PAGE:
Despite EstDomains persistent press releases during the last couple of days, next to the domain registrar's delayed response to the security community, on Thursday the ICANN has sent a notice of termination of their registrar accreditation agreement with EstDomains, following obtained court records stating that EstDomains president Vladimir Tsastsin has been convicted of credit card fraud, money laundering and document forgery on 6 February 2008. The end of EstDomains? Could be, but their malicious customers are not going offline anytime soon.
"On 28 October 2008, ICANN sent a notice of termination to EstDomains. Based on an Estonian Court record, ICANN has reason to believe that the president of EstDomains, Vladimir Tsastsin, was convicted of credit card fraud, money laundering and document forgery on 6 February 2008. ICANN received a response from EstDomains regarding the notice of termination. To assess the merits of the claims made in EstDomains’ response, ICANN has stayed the termination process as ICANN analyzes these claims. ICANN’s records indicate that EstDomains has approximately 281,000 domain names under its management. ICANN will take all reasonable measures to protect the interests of registrants during the stay period and the subsequent termination process that may follow."
On 29 October 2008, EstDomains' Konstantin Poltev responded to the ICANN, with documents claiming that their convicted CEO has resigned in June 2008, but that EstDomains didn't notify ICANN of the change. Is he buying time, or is he making a point? Whatever the case, taking into consideration the fact that EstDomains manages over 280,000 domains, the ICANN is already soliciting requests for bulk transfer of EstDomains portfolio to another domain registrar :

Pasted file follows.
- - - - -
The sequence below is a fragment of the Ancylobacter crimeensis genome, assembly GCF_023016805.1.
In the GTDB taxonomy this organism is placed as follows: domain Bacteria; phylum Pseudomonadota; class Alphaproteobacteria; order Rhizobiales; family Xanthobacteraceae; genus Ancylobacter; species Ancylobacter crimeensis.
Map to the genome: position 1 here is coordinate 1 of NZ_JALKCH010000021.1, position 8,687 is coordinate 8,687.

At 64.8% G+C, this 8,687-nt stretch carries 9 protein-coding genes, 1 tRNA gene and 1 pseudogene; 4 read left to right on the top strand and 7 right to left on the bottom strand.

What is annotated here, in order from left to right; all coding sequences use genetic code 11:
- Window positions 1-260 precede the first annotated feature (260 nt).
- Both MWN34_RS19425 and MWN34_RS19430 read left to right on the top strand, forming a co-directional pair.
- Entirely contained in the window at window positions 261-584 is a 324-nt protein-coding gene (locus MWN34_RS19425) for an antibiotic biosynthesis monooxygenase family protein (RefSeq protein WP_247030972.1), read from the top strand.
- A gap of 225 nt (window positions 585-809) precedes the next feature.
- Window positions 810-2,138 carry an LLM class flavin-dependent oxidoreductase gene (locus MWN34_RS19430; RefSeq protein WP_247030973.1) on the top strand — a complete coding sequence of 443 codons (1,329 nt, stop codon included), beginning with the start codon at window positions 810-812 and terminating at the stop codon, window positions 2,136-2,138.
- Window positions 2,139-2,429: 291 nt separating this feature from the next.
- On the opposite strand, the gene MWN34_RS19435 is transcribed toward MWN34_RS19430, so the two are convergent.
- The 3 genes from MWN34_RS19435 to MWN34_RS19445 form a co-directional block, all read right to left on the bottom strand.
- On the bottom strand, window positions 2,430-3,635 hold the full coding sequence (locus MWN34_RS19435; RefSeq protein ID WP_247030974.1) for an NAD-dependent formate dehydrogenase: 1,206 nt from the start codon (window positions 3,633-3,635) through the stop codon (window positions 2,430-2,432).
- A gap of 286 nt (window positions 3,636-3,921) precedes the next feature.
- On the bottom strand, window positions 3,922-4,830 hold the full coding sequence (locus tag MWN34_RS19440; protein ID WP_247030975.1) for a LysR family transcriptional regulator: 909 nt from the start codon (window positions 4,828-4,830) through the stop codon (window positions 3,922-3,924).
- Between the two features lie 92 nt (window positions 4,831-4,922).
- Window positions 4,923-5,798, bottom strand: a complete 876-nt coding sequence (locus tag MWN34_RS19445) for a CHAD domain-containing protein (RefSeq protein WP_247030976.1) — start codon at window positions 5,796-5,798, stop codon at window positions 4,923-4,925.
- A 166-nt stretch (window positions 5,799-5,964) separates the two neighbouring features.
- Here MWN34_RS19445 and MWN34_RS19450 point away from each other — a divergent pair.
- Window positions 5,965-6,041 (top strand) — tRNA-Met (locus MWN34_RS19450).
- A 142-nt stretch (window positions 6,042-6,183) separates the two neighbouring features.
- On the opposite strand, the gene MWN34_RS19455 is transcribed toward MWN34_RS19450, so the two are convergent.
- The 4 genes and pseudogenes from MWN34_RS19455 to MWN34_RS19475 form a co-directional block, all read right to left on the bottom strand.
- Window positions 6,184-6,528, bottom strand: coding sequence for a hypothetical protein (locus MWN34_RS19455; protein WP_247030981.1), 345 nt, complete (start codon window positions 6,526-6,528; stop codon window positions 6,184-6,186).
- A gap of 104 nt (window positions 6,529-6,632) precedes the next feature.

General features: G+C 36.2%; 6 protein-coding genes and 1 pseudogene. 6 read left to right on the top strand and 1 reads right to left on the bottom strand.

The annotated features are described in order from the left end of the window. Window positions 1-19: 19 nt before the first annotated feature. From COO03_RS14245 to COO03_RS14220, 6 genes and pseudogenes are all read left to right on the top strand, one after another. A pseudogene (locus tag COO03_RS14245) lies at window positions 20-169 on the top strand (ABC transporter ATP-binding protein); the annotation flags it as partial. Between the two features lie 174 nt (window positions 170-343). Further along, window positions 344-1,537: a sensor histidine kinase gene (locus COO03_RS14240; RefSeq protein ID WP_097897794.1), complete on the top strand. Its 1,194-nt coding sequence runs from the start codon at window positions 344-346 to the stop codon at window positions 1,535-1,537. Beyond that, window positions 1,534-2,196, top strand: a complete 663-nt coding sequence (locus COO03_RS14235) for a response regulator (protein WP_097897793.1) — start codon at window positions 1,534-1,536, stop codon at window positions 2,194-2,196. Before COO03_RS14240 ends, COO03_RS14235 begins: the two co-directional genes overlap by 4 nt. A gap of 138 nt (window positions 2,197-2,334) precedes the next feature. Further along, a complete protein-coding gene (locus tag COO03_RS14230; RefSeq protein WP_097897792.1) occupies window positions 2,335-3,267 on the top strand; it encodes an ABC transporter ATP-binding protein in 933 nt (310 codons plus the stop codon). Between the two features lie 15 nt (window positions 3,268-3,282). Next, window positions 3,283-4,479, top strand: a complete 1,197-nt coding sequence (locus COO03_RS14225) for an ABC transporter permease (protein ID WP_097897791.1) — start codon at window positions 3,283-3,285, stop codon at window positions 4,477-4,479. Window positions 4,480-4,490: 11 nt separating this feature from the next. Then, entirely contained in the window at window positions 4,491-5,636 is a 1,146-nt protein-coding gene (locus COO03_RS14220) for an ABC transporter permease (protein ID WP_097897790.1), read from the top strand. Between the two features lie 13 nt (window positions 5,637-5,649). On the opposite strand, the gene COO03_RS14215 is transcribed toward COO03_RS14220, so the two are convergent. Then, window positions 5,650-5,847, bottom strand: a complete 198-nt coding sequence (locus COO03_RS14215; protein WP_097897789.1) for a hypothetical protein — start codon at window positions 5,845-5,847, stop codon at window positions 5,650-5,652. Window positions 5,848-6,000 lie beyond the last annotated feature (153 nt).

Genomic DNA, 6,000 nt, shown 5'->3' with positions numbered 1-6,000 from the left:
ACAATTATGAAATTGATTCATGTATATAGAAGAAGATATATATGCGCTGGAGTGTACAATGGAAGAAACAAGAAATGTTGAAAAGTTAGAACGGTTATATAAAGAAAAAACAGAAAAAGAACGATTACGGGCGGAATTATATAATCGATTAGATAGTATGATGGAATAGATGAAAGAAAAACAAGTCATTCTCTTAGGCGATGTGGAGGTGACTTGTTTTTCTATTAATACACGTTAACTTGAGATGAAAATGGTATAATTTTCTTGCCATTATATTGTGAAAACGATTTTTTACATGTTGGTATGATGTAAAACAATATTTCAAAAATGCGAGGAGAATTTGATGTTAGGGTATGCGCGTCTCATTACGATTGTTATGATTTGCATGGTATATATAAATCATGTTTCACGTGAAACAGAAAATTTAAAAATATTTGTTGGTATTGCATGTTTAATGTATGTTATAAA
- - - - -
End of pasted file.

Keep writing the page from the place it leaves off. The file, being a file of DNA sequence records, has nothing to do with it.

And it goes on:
"As the result of the de-accreditation of EstDomains, Inc. (IANA ID 832), ICANN is seeking Statements of Interest from ICANN-accredited registrars that are interested in assuming sponsorship of the gTLD names that had been managed by EstDomains."
With the ICANN interested in "taking all reasonable measures to protect the interests of registrants during the stay period and the subsequent termination process that may follow", among these very same registrants are the malicious cybercriminals whose portfolios of domains will be basically transferred to another registrar. Moreover, with the increasing number of domain registrars offering bulk domain registration services, cybercriminals could easily damage the reputation of legitimate registrars by simply starting to take advantage of their services.
Disconnected from the Internet at the end of September, Atrivo/Intercage's marginal thinking approach of being always on the run, yet managing to satisfy the uptime needs of their malicious customers, is similar to what EstDomains rogue customers will be dealing with for months to come - increasing the average online time for their malicious domains with their cybercrime friendly registrar no longer in business.